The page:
To the fame purpose Lucius Florus e intimates, “ That he ” would not observe the strict order of time, but that the

ia Lib. jam citi

Chronol, Sacr. i Apud August. de Doct. Chrift. 1. 3. C. 36.

a Proposita vitæ ejus velut summa, partes figillatim, neque per tempora, sed per species, exfequar; quo distinctius demonstrari cognofcique poffint. Suetonius in Auguft. ç. 9.

Sic folent scriptores per species exsequi, i. e. fecundum actiones et genera, narrare ftatum et condi.

tionem vitæ. Sic cum narramus, quæ quis publice, quæ privatim, quæ fortiter, quæ moderate, quæ serio, quæ jocose egerit, non observato annorum ordine. Pitisc. ad Loc.

e Quæ etfi involuta inter fe funt omnia atque confusa, tamen, quo melius appareant, fimul et ne scelera virtutibus obftrepant, feparatim proferentur, &c. L. Flor. lib. 2. c.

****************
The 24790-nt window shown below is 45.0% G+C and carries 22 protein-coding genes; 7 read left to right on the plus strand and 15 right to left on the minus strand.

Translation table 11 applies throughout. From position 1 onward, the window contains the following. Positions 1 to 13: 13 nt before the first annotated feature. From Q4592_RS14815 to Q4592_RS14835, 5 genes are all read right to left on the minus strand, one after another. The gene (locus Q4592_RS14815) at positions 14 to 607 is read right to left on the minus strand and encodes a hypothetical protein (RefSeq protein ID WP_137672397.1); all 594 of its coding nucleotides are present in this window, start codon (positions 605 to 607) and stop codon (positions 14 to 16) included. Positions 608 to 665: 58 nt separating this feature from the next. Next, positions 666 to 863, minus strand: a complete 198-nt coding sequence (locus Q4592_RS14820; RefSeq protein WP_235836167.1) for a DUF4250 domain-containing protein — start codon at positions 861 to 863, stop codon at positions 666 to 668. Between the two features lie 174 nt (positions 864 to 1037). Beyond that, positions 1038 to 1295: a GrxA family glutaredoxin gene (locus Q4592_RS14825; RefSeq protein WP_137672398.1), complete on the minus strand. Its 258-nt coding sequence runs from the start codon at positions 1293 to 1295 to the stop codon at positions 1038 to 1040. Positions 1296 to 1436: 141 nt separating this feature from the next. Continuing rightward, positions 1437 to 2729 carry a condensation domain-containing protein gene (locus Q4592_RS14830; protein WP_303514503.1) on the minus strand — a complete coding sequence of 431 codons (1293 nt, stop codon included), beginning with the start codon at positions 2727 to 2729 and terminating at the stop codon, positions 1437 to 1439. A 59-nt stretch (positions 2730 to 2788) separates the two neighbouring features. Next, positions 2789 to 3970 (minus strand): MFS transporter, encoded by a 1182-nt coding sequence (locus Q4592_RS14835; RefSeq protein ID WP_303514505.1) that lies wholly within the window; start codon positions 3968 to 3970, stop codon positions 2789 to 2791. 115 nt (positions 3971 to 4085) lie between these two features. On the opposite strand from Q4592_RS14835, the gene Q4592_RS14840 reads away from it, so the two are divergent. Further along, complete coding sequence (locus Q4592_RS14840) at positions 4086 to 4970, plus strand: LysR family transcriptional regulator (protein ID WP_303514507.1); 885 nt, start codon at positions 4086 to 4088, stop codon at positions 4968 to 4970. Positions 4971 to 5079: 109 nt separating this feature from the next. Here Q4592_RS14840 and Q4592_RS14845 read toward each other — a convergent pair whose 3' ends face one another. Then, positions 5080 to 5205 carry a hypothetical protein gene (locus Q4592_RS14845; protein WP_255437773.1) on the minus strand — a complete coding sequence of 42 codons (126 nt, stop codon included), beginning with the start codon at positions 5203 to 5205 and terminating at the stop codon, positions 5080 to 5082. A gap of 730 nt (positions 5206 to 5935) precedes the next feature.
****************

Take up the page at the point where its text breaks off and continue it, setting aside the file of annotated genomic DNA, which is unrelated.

19.

I things “ things he should relate might the better appear, he would “ relate them distinctly and separately, &c.” If then other writers, sacred and profane, have so very frequently neglected this order, we need not be surprized, that St. Matthew and the other Evangelists have done so too; especially when we consider, that it is only in a few instances, that they have done it, and then for the most part, if not always, some good reason may be assigned, why they have done so. This leads me,

III. To consider, Why, and for what reasons, the Evangelists receded from the order of time, in their histories. · I shall not be at the pains to consider all the several branches of their histories, in which this order is neglected, and shew the particular occasions why they are placed as they are ; all that I design, is to mention some general causes or occasions of their relating things in a different order, from that in which they were done, and particularly,